SANTA ANA, Calif. – Orange County District Attorney Todd Spitzer issued the following statement in response to Governor Gavin Newsom’s announcement to transform San Quentin from a prison into a rehabilitation center:
Governor Newsom wants us to transform public safety in California. I agree. We need to go back to a time when California was safe – before Governor Newsom was in charge.
Today’s announcement at San Quentin – which he is renaming the San Quentin Rehabilitation Center – is nothing new. It’s just another way to release more and more violent felons back into the community with little consequence – and no consideration for the victims they left in their wake. And they think no one will notice.
Except everyone is noticing.
In 2011, before a decade of reckless public safety policies were unleashed, California was the safest the state had been in three decades. Decarceration and decriminalization efforts have led to “mass victimization,” through more homicides, sexual assaults, aggravated assaults, and drug poisoning deaths,” according to a new study by the Pacific Research Institute, Paradise Lost Crime in the Golden State 2011-2021.
No one is surprised. Closing prisons and releasing convicted felons unfit for release back into our communities has unsurprisingly resulted in more crimes committed by the very people who should still be incarcerated and people who should have never been victims victimized.
Society has an absolute right to punish criminals for committing crimes. A marked decrease in appetite for punishment combined with reckless law changes to retroactively roll back sentencing and allow convicted felons ever-evolving options to be released from custody has resulted in homicides increasing 31.6%, aggravated assaults rising 34.6%, and drug-related deaths jumping 715% between 2011 and 2021.
On paper, reported burglaries have decreased during that time – but that can be easily attributed to the fact that entering a retail business with the intent to shoplift is no longer defined as a burglary under the law. And thefts have also seen a decrease – but not because they are not happening, but because we as a society have largely given up on reporting crimes in which we have little confidence California law allows anyone to be held accountable.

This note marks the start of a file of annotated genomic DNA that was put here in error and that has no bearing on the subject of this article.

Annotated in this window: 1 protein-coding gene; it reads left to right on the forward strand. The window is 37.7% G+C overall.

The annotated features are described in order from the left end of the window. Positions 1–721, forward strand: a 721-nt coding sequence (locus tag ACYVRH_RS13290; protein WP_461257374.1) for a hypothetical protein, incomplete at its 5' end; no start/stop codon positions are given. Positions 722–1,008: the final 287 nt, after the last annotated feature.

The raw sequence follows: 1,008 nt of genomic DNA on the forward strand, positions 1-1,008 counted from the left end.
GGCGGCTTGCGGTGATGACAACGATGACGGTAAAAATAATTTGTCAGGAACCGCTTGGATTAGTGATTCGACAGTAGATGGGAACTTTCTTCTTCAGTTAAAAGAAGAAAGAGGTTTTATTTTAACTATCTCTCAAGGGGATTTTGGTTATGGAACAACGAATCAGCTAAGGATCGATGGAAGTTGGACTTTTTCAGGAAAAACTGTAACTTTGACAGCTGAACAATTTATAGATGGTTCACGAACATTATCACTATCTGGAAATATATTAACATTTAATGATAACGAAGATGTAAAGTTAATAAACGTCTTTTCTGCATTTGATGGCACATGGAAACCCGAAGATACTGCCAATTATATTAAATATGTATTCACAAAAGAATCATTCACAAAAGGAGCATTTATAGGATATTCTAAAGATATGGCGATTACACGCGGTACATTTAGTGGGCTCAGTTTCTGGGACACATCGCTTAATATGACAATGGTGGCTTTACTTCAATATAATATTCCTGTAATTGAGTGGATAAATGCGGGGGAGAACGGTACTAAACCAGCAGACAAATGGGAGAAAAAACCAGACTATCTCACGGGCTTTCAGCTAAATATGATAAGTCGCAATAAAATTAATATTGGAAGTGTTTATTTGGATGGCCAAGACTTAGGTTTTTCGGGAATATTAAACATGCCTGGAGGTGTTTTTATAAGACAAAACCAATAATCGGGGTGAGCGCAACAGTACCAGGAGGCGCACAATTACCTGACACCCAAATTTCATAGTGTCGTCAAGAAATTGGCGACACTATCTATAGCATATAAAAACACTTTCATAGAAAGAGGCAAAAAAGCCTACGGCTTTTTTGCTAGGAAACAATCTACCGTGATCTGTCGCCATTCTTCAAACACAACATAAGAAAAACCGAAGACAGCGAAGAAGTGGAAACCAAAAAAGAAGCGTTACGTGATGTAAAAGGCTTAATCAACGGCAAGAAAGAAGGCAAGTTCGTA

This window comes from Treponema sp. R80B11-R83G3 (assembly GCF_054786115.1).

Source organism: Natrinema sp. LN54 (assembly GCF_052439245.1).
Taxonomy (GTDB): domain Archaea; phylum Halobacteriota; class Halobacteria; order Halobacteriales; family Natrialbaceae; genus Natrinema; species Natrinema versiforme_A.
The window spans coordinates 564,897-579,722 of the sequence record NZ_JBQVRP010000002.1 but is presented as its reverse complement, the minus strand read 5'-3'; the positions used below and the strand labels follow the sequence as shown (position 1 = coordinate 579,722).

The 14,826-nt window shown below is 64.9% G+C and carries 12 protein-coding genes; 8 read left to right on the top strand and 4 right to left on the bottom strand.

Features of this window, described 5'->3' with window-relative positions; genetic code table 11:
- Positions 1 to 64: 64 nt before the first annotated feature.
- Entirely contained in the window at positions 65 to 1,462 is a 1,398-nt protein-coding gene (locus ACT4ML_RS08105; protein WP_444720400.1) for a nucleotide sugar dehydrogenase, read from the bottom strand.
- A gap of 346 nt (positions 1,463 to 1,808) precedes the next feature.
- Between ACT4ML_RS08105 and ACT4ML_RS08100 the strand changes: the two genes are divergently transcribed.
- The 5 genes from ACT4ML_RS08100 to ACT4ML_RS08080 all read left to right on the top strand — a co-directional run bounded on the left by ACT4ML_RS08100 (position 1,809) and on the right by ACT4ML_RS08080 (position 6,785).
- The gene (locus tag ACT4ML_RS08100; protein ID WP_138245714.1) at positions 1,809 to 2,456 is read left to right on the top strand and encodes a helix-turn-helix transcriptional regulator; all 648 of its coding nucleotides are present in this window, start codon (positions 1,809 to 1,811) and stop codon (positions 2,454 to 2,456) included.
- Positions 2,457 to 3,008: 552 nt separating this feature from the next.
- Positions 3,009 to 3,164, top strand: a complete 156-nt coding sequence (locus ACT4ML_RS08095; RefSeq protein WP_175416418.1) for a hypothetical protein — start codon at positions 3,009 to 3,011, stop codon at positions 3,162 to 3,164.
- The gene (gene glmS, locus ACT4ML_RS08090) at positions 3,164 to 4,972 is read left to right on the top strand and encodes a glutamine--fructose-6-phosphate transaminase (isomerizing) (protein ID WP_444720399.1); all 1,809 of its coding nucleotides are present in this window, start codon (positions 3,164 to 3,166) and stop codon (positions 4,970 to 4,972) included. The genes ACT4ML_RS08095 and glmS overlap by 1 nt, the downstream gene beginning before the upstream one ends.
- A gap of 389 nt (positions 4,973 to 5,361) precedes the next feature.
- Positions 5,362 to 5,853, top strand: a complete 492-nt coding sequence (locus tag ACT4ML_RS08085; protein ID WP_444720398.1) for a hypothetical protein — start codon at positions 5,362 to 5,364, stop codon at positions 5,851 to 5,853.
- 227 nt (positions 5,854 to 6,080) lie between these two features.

We cannot redefine the definition of a crime and then celebrate a reduction of that crime because it no longer meets the definition. Victims are still being victimized and crimes are still being committed – regardless of how you define it.
Over the last decade the halls of justice have become crowded with more and more victims while the prisons have become more and more empty. When I was chair of the Select Committee on Prison Construction and Operations, we significantly reduced the prison population – and we kept the community safe doing it.
I’m in favor of rehabilitative programming – but you have to earn it. But instead of having to earn it, tens of thousands of dangerous and violent felons are walking out of California’s prisons – cashing in on Newsom’s get out of jail free cards.
Violent inmates have become the beneficiaries of a convoluted concoction of “good time” credits that not even law enforcement agencies are privy to unless they swear under penalty of perjury they will keep that information confidential – even from the victimized.
Governor Newsom said at today’s press conference that we have to be focused on “homecomings.” But he never mentioned the homecomings that will never happen for the Californians who were murdered – by the very people the governor is empathizing with.
Our community deserves better. Transforming California into a state of lawlessness where there is only crime and no punishment only benefits the criminals – and puts us all at risk of being victimized. We can’t redefine the word safe – and think that we are.